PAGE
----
About Kit Webster
I have spent my professional life as Chief Executive Officer, President or Chief Financial Officer of privately- and publicly-held companies. I have a Master of Electrical Engineering degree from Rice University and am a Certified Public Accountant. This unlikely combination summarizes my broad interests, including a deep love of history and of the theater, and a fascination with religion and with humanity’s relationships with reality.
I enjoy teaching and have occasionally been a lecturer at the University
of Texas at Austin, including teaching courses on finance and on information technology management in its MBA school, and on entrepreneurship and on corporate change in its undergraduate business school. I was part of a team that implemented a science experiment that went to the moon with Apollo astronauts.
I have a deep love of travel, and my wife and I have travelled extensively. Our travel has heightened my appreciation for various cultures around the world.
I have worked for firms from startups to having over $300 million in revenue. I have managed up to 300 software engineers in various disciplines, including cybersecurity.
I have led or been instrumental in teams which negotiated tens of mergers and acquisitions between companies, including one in Australia. I have raised millions of dollars from venture capitalists and from strategic investors.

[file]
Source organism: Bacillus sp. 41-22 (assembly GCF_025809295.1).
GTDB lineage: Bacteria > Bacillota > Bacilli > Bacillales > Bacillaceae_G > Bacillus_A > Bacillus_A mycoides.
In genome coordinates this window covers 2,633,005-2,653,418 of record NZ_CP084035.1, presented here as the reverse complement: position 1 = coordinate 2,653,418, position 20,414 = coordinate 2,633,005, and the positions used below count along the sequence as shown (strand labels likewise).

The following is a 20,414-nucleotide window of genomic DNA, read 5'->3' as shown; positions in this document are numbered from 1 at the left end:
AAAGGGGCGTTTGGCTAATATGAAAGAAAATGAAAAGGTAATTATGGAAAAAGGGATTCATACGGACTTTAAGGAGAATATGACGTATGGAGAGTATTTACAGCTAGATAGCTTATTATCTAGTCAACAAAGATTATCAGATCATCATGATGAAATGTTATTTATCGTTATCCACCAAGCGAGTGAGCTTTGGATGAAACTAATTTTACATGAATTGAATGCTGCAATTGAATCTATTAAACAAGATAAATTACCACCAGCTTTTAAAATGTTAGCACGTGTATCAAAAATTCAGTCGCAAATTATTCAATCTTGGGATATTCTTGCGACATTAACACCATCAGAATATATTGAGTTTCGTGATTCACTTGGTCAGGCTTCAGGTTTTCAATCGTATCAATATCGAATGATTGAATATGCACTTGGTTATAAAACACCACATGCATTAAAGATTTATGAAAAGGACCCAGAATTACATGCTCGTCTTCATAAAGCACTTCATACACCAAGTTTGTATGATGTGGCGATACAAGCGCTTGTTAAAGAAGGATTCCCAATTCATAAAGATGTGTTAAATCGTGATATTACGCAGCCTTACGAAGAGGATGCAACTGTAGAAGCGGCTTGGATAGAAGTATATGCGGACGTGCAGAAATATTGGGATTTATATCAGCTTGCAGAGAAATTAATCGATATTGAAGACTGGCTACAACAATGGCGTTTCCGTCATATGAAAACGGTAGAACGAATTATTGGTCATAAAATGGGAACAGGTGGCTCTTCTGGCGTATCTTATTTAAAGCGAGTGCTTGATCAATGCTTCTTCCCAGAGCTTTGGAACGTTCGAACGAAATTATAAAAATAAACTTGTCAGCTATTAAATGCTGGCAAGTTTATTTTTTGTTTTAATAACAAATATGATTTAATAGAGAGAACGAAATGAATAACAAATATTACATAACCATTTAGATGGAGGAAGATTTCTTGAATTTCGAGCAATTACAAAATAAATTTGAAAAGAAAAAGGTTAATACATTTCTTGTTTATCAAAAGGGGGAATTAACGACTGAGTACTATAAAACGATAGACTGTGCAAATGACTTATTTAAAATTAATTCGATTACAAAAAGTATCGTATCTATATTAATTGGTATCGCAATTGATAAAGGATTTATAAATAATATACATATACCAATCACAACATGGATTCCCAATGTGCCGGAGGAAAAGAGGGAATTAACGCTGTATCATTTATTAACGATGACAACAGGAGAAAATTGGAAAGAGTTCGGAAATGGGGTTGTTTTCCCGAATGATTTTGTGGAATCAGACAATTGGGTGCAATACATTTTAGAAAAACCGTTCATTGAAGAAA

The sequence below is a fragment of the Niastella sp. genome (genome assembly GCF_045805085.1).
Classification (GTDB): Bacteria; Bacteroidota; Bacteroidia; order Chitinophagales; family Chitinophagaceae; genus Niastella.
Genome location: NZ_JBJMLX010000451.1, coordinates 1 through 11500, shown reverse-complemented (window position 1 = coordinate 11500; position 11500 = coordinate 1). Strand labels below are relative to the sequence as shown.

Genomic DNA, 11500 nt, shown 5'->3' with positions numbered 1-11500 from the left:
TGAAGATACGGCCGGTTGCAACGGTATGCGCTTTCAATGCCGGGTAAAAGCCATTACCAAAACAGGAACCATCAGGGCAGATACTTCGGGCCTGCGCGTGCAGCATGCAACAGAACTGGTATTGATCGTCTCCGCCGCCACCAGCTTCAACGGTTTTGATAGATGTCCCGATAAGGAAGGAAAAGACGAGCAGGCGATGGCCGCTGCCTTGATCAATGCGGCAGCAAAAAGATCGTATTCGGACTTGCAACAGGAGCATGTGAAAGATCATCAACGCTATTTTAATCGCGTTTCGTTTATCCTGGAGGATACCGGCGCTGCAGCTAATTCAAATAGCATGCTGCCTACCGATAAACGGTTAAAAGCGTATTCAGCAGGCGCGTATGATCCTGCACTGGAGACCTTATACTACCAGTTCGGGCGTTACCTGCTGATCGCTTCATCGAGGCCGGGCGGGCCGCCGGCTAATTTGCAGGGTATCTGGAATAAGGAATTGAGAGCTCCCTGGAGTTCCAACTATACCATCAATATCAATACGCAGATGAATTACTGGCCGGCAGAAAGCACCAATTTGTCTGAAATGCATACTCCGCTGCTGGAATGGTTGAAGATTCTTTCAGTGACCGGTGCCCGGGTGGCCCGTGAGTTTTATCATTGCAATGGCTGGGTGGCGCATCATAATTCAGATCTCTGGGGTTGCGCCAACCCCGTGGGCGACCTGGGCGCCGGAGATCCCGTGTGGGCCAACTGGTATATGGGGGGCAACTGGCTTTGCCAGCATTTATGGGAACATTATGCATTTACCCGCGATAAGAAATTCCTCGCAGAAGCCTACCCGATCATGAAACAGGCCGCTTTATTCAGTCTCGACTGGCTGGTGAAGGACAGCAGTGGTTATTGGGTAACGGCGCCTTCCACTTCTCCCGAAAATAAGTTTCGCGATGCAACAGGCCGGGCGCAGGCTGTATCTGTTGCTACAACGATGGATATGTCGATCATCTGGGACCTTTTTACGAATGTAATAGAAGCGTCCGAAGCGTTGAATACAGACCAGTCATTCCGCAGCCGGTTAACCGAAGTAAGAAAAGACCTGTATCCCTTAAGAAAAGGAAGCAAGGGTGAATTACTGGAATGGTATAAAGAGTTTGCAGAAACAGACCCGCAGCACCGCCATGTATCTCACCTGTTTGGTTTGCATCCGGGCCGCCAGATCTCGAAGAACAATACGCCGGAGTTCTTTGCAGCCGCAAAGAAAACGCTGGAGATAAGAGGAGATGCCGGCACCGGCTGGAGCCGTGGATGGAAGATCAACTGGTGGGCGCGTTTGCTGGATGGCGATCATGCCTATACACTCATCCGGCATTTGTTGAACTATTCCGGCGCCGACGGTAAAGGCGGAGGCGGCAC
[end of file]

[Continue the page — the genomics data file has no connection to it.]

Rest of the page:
However, in my spare time, I have spent a lifetime pursuing the goal of attempting to understand. I began by learning about the physical universe, based on my masters of electrical engineering degree. I then turned my attention to humans – to history, philosophy, religion and psychology - to attempt to understand human behavior. I have read hundreds of books on these subjects over the decades and have attempted to integrate the knowledge I gained into a conceptual framework about the way humans, in the aggregate, have created cultures, institutions, nations and empires.
My studies and decades of work life gave me some success in my understanding of the physical world. However, I despair of ever understanding the incredible complexity and variety of human behavior. I did, however, begin to gather some broad generalizations that describe human behavior at a high level. These thoughts can best be considered as a framework within which to contemplate human behavior and therefore the evolution of human institutions.
I have summarized this framework here, and in my book.